13.3cm x 8.5cm Gelatin silver print


Catalogue number 102054

Coaling the battleship Jean Bart

Intense activity forward as the crew coal ship, note the two coal barges and is the canvas spread out at the level of the gangway a screen to keep coal dust off the deck aft? Ship's boats are around the ship - steam launches and a big cutter.

13.6cm x 8.4cm Gelatin silver print


Catalogue number 71041

U.S.S. Pennsylvania

U.S.S. Pennsylvania was a super-dreadnought laid down in 1913 and carried twelve 14-inch guns in four triple turrets. The broad flair of the foredeck to the bow shows up clearly. Note the large director towers on the fore and main tripod masts that replaced the original lattice masts in the 1929 major refit as well as two catapults, seen here with three floatplanes.

12.9cm x 8.1cm Gelatin silver print


Catalogue number 135084

U.S.S. Arkansas, post-1925 refit

Of note here are the floatplanes (Vought O3U Corsairs) mounted on the catapult of midship turrent (note whaler on turret top). Paravanes can be seen on the port side of A and B turrents, just aft of B turrent at the level of the conning tower is the prominent barrel of a 5-inch gun. There is a Vickers pompom gun on deck just forward of the crane. Turrets B, X and Y have big range finders on the turret tops.

16.3cm x 11cm Gelatin silver print


Catalogue number 104006

U.S.S. West Virginia, stern view

An impressive view of the quarter deck of U.S.S. West Virginia with two tugs alongside. Two Curtiss SOC Seagull floatplanes are visible, with one on the catapult, and a third on the turret-top catapult of X turret. Between the masts, port and starboard are a whole host of types of ship's boats some stacked one on another.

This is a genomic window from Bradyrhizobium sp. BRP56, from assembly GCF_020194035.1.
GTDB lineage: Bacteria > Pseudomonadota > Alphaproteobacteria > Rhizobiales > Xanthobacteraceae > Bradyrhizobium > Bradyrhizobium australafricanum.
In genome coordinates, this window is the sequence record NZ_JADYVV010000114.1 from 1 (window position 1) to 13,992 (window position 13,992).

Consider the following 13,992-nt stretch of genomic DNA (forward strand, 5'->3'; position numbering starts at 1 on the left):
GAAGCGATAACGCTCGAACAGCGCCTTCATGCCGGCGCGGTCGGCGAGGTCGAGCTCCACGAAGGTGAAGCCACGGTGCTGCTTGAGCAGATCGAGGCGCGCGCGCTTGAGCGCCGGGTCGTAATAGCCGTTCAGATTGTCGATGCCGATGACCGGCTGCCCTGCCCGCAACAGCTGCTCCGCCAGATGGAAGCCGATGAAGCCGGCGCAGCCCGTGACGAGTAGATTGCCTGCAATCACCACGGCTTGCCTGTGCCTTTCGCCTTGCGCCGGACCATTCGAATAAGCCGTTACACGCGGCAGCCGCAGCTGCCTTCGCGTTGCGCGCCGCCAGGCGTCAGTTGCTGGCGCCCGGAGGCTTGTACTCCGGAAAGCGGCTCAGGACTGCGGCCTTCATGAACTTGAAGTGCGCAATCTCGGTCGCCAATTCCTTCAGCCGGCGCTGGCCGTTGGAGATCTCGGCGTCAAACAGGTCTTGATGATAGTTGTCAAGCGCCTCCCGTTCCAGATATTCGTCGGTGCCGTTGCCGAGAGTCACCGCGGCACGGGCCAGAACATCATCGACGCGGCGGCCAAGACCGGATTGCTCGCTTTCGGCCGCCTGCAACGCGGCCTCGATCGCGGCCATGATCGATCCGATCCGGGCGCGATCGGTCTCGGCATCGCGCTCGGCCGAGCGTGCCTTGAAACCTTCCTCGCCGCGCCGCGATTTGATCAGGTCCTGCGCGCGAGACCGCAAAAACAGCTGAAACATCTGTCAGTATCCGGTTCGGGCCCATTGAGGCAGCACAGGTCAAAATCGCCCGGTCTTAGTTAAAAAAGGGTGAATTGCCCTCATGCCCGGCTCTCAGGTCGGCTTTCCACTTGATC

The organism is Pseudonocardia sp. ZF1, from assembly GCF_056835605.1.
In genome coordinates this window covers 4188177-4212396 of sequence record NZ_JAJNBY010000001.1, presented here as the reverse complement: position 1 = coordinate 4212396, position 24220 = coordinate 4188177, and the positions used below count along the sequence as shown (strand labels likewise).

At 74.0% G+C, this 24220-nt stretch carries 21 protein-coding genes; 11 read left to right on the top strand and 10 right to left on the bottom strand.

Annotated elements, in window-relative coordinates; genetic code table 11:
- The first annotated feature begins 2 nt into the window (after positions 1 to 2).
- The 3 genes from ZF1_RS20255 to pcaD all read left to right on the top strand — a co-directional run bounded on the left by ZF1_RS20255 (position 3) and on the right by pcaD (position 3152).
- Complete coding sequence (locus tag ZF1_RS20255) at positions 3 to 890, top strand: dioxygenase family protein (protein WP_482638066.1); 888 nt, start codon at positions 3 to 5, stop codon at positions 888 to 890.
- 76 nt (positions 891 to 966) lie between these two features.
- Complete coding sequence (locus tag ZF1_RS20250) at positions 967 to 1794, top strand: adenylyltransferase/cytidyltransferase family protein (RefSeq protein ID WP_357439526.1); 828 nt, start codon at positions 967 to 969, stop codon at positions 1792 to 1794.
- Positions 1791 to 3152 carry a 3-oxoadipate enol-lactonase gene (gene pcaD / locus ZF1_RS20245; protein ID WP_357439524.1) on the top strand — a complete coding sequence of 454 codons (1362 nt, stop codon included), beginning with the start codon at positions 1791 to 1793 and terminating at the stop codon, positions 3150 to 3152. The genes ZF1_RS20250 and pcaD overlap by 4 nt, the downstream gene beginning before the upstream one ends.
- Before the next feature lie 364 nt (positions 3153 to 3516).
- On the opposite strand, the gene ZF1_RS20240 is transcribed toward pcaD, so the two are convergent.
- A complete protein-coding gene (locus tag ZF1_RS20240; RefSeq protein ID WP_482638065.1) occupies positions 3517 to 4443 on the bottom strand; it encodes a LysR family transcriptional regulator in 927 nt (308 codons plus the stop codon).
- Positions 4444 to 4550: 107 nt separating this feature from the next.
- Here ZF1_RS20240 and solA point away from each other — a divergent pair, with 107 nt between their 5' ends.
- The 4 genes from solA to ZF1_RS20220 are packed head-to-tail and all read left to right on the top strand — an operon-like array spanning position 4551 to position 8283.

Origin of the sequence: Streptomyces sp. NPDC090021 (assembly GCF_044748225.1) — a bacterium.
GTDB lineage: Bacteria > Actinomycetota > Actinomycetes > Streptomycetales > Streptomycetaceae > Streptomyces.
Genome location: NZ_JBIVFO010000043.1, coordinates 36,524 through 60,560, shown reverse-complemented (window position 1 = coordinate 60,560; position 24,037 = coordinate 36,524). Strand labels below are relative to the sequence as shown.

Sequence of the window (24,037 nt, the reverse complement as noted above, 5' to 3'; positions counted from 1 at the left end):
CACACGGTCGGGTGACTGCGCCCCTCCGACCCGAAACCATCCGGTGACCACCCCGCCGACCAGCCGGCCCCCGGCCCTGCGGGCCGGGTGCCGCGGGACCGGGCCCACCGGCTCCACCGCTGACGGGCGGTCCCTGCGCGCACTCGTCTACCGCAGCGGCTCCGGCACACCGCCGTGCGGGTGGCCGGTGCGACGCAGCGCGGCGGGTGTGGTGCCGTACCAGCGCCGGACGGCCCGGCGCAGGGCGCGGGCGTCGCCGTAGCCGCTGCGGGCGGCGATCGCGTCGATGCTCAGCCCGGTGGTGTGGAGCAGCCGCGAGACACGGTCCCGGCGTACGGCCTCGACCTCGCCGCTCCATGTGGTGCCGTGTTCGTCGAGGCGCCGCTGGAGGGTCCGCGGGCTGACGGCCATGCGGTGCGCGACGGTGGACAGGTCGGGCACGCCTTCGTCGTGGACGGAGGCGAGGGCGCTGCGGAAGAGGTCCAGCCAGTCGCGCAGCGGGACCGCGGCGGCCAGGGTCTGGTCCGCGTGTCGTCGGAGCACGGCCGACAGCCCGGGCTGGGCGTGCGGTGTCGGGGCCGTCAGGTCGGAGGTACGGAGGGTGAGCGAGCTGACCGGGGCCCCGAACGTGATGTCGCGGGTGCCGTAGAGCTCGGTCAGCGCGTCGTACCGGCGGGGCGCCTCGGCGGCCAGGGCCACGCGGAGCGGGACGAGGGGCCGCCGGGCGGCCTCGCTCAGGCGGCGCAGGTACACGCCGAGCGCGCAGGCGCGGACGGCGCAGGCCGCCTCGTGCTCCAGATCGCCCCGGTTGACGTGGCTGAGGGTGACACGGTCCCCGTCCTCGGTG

13.7cm x 26.3cm Gelatin silver print


Catalogue number 98094

U.S.S. battleships in line ahead

This photograph give a good impression of the broad beam on the three U.S. Navy New Mexico class battleships Idaho, Mississippi and New Mexico, 190.19m overall length for a beam of 32.38m making a good, stable gun platform.

14.7cm x 22.7cm Gelatin silver print


Catalogue number 26028

Navy Yard, Bremerton, pre-1955

Four battleships and a large cruiser are in the dockyard. Interestingly, the old battleship U.S.S. Kearsarge (commissioned 1900) is shown far left after its conversion to a crane ship/heavy lift ship in 1922. U.S.S. Lexington is in drydock.

12.9cm x 7.9cm Gelatin silver print

Catalogue number 98058

Naval Yard, Bremerton, post-1938 and pre-1947

A busy time in the dockyard with three escort carriers (including U.S.S. Steamer Bay CVE-87 and U.S.S. Kitkun Bay CVE-71) and a battleship with triple-gun turrets being manoeuvred by tugs. The Essex class carrier U.S.S. Ticonderoga CV-14 is in drydock far left. There is also a heavy cruiser and numerous destroyers at the quayside.

Verso: Unfranked 2 cents stamp first issued in 1938

12.9cm x 7.9cm Gelatin silver print

To be continued